If you use something like Zendesk, you'll note how many people have been burned by this. By default, they end up using something like support.yourdomain.com because despite detailed instructions on how to set up the necessary DNS records to send email from youdomain.com, people still fail to do it right and then complain "nobody ever sees my support tickets".

My point is, email has been abused so heavily that it is somewhat difficult to set up a working system. That was my experience when I ran my own email server. Although I did OK with delivery, I also aggressively filtered messages and used greylisting. This broke a lot of broken email systems, whose administrators immediately blamed me. (I had a long back-and-forth with some company that wanted to hire me. Their email system was super broken. They blamed me and said that they weren't interested in a programmer that couldn't set up a mail server. LOL.)


> They blamed me and said that they weren't interested in a programmer that couldn't set up a mail server.

Tangent, but this kind of stuff is super annoying and probably happens far more often than anyone wants to admit. A few friends and I have been commiserating re the incompetence of potential employers who've rejected us because of their own misconfigured environments or fundamental misunderstandings of the systems they run. We had one interviewer close out a candidacy because the code sample "didn't run" on their interview's system -- the traceback showed he had a broken half-Py2/half-Py3 install.


Yeah, you hate to see it. Sometimes you are so far behind in hiring that you can't even get out; there is nobody to ask about that half-Py2/half-Py3 install. It is unfortunate.


> the traceback showed he had a broken half-Py2/half-Py3 install.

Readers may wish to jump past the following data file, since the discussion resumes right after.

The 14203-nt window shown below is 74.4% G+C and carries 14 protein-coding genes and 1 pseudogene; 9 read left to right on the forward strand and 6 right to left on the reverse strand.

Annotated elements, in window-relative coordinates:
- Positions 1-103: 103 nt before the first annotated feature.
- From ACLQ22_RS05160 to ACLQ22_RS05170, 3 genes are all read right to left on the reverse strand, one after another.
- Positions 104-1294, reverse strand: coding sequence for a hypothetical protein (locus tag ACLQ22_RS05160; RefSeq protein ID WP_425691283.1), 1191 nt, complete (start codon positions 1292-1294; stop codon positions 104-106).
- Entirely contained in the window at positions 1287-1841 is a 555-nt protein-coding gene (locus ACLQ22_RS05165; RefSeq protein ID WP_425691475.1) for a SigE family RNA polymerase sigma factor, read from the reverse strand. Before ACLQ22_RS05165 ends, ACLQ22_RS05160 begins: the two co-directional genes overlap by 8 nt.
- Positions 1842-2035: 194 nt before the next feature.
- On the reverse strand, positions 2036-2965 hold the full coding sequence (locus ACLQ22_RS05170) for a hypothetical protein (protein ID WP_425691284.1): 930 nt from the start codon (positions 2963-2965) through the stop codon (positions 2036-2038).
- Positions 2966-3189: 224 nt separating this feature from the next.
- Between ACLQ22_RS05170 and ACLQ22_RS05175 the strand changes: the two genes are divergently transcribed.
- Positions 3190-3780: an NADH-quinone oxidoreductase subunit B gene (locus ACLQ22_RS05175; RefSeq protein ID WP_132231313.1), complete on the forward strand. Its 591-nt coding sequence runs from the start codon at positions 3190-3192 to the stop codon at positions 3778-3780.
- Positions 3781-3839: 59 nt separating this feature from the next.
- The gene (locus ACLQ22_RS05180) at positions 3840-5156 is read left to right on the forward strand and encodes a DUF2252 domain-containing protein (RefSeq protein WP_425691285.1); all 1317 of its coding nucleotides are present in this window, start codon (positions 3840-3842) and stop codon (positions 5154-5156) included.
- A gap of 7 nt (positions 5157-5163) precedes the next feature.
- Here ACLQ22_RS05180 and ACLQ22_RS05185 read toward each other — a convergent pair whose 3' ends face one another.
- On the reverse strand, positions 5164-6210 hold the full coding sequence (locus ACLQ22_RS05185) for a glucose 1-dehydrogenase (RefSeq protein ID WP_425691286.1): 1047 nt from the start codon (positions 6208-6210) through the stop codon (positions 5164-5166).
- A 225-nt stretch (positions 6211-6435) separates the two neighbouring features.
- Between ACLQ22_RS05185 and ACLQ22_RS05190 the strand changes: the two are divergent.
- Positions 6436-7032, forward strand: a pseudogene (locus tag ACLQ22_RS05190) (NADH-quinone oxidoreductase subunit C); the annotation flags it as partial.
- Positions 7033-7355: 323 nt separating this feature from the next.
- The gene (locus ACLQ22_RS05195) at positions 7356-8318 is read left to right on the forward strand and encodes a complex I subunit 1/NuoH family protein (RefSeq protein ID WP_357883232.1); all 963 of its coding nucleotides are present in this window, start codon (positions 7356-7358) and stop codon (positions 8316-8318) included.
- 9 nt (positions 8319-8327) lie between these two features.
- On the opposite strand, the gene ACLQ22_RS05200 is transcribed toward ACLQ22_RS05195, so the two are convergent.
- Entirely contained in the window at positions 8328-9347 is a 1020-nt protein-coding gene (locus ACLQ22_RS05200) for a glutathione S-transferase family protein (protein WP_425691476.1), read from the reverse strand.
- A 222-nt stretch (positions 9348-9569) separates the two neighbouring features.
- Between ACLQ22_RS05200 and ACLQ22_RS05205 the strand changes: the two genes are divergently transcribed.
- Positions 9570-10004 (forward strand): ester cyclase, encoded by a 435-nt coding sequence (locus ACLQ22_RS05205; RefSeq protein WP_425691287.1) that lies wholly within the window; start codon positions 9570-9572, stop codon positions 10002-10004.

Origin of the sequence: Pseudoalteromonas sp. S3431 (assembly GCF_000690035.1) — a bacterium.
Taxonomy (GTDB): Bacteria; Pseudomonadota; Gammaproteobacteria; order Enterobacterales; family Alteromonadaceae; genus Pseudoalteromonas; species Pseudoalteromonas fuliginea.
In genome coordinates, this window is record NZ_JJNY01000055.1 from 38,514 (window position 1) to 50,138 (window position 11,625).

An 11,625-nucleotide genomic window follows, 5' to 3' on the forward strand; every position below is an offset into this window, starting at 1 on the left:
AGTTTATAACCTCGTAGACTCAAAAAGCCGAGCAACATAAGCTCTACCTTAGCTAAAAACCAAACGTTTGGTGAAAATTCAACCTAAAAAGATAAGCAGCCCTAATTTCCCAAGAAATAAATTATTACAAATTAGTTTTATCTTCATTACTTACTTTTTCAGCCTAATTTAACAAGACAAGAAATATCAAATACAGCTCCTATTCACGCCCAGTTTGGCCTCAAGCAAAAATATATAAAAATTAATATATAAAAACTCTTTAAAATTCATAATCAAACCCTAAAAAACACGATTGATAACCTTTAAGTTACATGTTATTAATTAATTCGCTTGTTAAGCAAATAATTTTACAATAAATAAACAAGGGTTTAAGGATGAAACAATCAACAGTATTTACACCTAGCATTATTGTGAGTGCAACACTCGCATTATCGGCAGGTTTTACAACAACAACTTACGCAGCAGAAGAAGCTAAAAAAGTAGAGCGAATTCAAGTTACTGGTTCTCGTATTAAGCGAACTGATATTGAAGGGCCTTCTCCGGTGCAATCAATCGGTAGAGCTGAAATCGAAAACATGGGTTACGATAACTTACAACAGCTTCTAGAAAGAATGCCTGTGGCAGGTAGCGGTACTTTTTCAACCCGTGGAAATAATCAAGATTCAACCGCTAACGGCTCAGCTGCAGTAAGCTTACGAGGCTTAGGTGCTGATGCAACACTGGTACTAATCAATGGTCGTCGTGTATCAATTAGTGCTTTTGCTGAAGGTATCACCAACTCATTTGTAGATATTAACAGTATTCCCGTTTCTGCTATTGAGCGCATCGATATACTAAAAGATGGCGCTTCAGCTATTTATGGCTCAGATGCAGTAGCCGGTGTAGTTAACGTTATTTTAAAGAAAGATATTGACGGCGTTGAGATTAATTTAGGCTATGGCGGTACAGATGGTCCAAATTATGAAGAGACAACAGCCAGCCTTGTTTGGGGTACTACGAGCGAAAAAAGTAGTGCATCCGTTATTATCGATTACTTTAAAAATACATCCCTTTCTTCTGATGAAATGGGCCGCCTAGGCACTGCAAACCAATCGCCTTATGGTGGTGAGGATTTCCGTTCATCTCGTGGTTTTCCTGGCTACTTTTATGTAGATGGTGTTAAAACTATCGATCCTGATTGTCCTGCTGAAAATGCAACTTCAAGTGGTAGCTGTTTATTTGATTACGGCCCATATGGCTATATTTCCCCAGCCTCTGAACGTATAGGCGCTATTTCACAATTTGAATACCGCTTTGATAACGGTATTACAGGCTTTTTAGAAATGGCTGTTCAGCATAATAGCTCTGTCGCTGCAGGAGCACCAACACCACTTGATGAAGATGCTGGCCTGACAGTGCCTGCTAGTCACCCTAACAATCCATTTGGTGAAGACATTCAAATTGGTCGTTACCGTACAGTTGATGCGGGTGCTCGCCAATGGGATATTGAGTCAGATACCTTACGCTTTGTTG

Hey, at least they're _trying_ to migrate to 3 :P


In the past year or so, pulling non-spam out of my gmail spam folder has become routine. Previously it was very rare that legitimate mail ended up in my spam folder, including personal mail from my father from an email address he's been using for decades. A biz that call's gmail's problem gmail's problem is not a terrible smell.


Only the past year? I've been having this problem since for as long as I've tried sending mail to google.


the fact that the spam folder is now hidden down under an additional menu makes the problem even worse.

users don't even know that it's there.


I think you’ve got to meet people halfway here.

While’s gmail’s filtering is obviously neither your responsibility nor under your control, you also can’t really fault people for using one of the most popular email services on the planet.

I would hope that your department follows up some other way (you surely have a phone number!). Searches are crazy time consuming and expensive, and grad student recruitment isn’t exactly free either.


> While’s gmail’s filtering is obviously neither your responsibility nor under your control, you also can’t really fault people for using one of the most popular email services on the planet.